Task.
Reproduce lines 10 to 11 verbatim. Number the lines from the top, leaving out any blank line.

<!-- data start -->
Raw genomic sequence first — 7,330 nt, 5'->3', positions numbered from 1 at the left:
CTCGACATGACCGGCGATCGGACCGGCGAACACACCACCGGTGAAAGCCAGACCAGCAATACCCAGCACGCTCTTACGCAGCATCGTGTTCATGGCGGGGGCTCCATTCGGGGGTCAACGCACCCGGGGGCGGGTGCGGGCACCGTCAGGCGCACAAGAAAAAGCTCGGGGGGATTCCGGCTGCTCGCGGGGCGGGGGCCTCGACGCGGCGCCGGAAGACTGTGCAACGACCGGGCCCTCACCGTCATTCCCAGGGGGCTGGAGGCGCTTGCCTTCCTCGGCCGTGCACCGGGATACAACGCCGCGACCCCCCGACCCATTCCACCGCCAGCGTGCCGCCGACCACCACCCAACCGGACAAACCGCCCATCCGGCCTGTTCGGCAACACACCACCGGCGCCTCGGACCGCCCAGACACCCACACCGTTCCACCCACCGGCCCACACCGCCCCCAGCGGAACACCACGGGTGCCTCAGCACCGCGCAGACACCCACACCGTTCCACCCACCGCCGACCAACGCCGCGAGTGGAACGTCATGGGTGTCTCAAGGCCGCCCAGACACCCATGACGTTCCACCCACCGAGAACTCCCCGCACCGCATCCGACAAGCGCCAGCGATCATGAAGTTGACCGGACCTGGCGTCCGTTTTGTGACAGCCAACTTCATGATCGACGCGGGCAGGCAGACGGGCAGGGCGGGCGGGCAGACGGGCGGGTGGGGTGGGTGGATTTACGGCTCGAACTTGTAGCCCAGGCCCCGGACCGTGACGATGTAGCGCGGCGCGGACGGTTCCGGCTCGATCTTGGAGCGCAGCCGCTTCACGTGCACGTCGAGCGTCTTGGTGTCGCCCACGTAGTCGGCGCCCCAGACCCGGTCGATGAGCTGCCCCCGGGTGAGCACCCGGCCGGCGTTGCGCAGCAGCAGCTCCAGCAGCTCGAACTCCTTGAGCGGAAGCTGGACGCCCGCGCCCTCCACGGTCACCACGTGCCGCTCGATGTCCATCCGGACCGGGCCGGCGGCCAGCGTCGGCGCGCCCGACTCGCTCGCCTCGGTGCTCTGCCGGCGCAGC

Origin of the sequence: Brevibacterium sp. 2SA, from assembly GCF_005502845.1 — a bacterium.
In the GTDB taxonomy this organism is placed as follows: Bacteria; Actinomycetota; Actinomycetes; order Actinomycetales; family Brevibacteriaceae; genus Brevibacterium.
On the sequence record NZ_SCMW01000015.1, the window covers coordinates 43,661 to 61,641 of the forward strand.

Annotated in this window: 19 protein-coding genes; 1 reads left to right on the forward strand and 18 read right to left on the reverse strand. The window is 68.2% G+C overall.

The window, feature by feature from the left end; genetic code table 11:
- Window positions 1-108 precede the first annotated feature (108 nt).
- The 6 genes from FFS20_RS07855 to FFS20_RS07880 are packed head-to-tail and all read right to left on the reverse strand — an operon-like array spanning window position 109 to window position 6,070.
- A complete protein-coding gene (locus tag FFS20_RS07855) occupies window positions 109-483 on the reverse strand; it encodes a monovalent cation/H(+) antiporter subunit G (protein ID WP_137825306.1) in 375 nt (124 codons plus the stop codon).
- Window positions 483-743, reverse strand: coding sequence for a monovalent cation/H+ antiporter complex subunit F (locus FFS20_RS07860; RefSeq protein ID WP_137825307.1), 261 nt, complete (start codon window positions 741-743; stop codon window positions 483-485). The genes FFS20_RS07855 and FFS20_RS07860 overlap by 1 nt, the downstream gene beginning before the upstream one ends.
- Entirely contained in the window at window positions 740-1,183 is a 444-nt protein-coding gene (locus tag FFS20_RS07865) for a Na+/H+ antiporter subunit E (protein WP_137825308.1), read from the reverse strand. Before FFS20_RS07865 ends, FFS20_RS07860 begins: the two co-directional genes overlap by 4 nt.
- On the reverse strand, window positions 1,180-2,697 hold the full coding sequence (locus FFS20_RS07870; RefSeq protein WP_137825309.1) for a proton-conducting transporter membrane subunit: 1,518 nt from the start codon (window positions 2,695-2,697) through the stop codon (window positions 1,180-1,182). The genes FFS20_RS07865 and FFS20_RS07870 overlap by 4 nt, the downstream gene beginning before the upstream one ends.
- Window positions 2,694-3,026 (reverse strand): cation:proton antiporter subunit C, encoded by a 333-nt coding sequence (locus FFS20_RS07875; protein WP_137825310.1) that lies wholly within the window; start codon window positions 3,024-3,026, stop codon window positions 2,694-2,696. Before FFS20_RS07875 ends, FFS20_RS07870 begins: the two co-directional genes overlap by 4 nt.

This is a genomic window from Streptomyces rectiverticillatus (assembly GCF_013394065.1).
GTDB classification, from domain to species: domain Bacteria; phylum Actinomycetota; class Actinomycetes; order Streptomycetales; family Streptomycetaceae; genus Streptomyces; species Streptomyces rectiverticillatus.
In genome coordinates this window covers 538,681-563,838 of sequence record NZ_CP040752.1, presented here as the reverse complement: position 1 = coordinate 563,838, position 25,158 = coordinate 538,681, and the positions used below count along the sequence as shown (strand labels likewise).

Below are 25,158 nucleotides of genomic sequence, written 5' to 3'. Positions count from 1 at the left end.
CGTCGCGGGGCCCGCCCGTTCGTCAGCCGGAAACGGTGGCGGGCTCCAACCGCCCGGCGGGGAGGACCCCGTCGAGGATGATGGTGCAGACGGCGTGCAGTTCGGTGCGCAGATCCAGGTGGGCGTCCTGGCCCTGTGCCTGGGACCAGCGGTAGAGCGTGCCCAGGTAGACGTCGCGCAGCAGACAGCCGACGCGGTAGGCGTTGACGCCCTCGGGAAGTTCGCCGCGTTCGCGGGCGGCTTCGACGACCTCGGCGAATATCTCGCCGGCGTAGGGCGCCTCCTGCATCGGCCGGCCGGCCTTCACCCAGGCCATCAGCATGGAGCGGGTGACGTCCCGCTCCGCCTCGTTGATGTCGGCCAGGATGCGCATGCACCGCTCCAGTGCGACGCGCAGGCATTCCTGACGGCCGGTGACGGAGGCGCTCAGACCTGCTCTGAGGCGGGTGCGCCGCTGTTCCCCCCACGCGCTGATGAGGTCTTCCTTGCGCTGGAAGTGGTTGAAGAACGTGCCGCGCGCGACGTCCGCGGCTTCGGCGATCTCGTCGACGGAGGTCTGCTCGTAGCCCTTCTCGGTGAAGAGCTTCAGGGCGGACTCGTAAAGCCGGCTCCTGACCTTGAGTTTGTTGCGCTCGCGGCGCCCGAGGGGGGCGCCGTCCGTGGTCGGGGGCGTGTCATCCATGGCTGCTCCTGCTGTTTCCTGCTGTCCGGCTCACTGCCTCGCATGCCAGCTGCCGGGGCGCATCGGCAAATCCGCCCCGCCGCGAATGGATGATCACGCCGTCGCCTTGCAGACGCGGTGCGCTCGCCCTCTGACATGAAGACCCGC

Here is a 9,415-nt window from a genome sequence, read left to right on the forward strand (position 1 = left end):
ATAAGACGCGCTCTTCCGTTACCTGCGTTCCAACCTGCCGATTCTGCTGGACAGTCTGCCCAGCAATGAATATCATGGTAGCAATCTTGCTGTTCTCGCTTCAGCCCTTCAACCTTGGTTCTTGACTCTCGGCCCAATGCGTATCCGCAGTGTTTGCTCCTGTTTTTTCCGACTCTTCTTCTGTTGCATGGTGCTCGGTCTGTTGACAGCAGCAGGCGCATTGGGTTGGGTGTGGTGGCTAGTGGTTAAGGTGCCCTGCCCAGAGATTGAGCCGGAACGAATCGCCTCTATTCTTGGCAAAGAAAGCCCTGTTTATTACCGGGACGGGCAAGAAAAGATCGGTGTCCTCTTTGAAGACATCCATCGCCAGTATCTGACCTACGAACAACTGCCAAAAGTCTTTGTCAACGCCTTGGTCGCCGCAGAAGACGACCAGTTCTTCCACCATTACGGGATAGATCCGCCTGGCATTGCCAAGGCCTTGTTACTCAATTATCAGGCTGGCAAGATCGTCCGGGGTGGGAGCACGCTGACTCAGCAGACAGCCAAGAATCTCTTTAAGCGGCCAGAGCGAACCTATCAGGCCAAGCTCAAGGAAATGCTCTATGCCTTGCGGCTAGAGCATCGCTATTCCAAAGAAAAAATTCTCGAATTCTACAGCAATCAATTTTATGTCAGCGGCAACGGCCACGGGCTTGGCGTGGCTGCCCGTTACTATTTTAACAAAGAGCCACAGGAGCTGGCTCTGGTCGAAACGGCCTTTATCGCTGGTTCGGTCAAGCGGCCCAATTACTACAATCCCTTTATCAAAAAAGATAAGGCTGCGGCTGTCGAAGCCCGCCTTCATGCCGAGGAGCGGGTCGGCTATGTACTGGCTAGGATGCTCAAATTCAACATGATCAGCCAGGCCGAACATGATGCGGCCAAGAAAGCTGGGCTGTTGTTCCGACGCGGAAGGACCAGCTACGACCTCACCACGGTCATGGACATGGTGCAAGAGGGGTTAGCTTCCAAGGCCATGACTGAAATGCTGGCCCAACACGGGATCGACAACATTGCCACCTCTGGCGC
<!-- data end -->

- A complete protein-coding gene (locus tag FFS20_RS07855) occupies window positions 109-483 on the reverse strand; it encodes a monovalent cation/H(+) antiporter subunit G (protein ID WP_137825306.1) in 375 nt (124 codons plus the stop codon).
- Window positions 483-743, reverse strand: coding sequence for a monovalent cation/H+ antiporter complex subunit F (locus FFS20_RS07860; RefSeq protein ID WP_137825307.1), 261 nt, complete (start codon window positions 741-743; stop codon window positions 483-485). The genes FFS20_RS07855 and FFS20_RS07860 overlap by 1 nt, the downstream gene beginning before the upstream one ends.